Gastrointestinal Issues in Pets

Both dogs and cats can go through some gastrointestinal issues. The hard part is finding what caused it. The first thing to ask yourself and your family is if anything has changed in the pet’s environment? Moving, going out of town, boarding, new cleaners, new carpet or furniture, or a change in food can all cause GI upset. You should also look around the house and outdoors to see if there is anything that may have been ingested that could be toxic, irritating to the intestines, or that could get lodged in their GI tract. Things to look for would be medications, garbage, plants, bones and rawhides, toys (kids and pets), fabrics, and strings.

There are endless things that pets can get into. Just like children, it is a good idea to baby-proof the house before bringing a pet home or before leaving a pet unattended. Stress (especially in cats), external changes, and foreign objects could all be causes of vomiting or diarrhea. Fortunately, the more your veterinarian knows about what your pet could have ingested the less you will have to spend on diagnostics to figure out the cause of the vomiting and diarrhea.

If you don’t think an object or toxic item is to blame, and nothing has changed, then it could be a food that they have eaten. Think of what human food they have had in the past few days and what you’ve eaten. Maybe they got into the trash and ate something you wish they wouldn’t have! Pancreatitis is a common cause of vomiting and diarrhea. If your pet is acting abnormal (vomiting, diarrhea, lethargy, fever, painful abdomen) your veterinarian may want to screen them for this issue.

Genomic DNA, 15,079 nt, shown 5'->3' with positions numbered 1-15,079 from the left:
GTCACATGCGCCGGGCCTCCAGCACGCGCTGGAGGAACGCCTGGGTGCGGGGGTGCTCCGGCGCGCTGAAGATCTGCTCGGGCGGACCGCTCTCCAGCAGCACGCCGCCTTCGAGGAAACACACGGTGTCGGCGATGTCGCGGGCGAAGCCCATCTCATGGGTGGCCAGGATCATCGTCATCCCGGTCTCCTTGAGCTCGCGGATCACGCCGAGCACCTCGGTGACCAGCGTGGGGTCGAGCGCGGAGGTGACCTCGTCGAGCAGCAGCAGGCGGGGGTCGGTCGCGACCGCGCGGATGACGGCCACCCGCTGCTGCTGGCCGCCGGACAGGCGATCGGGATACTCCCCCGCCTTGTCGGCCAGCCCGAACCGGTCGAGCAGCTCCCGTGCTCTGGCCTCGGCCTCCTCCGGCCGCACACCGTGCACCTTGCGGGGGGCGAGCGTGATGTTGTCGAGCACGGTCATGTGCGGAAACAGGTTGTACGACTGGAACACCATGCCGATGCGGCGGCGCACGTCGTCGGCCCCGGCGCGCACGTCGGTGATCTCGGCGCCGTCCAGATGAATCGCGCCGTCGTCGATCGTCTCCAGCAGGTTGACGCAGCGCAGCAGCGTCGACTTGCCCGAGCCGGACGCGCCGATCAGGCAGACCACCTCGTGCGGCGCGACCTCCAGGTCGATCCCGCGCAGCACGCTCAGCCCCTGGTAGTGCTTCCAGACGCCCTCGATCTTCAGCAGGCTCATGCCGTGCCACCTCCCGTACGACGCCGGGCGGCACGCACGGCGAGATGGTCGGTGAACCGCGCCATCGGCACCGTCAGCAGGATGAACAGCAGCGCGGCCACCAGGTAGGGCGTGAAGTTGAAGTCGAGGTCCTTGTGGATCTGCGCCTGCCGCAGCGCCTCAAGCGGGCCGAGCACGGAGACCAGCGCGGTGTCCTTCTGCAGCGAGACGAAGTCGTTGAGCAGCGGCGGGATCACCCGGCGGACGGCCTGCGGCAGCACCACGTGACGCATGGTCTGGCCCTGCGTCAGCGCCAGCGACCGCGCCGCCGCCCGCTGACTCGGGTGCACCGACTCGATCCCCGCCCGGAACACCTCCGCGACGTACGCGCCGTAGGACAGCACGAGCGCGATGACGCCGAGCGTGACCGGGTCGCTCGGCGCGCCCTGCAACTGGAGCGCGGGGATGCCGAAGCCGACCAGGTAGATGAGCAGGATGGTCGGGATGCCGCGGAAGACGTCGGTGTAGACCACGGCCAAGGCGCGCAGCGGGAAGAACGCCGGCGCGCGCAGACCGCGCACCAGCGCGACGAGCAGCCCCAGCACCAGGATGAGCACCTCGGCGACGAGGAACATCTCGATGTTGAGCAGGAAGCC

GI Health

A healthy gastrointestinal tract is a critical part of your pet’s overall health and happiness. The most common function of the gastrointestinal (GI) tract is the digestion of food and the subsequent absorption of nutrients. The GI tract also plays a large role as part of the immune system. The intestines contain thousands of different types of bacteria, referred to as microflora, and many of these bacteria provide support for intestinal health and protect against harmful bacteria. Beneficial bacteria are therefore necessary to maintain the overall well-being of the intestines, and proper digestion is critical to ensure nutrients can be processed and used properly to keep your pet healthy.

A high-quality diet is a key component to keeping your pet’s GI tract healthy, but choosing a “good” diet for your pet can be a very challenging task. As a pet parent, you can be overwhelmed with advertisements, commercials, hundreds of different brands, flavors, ingredients, and kibble sizes. There are also many fads and misinformation about which diets would be considered better for your pet. For example, we often hear negative information about corn in diets, fillers, and food allergies that have promoted a grain-free trend in the pet food industry. Unfortunately, most of what you hear is seldom correct and studies now show some of these diets are linked to serious health issues.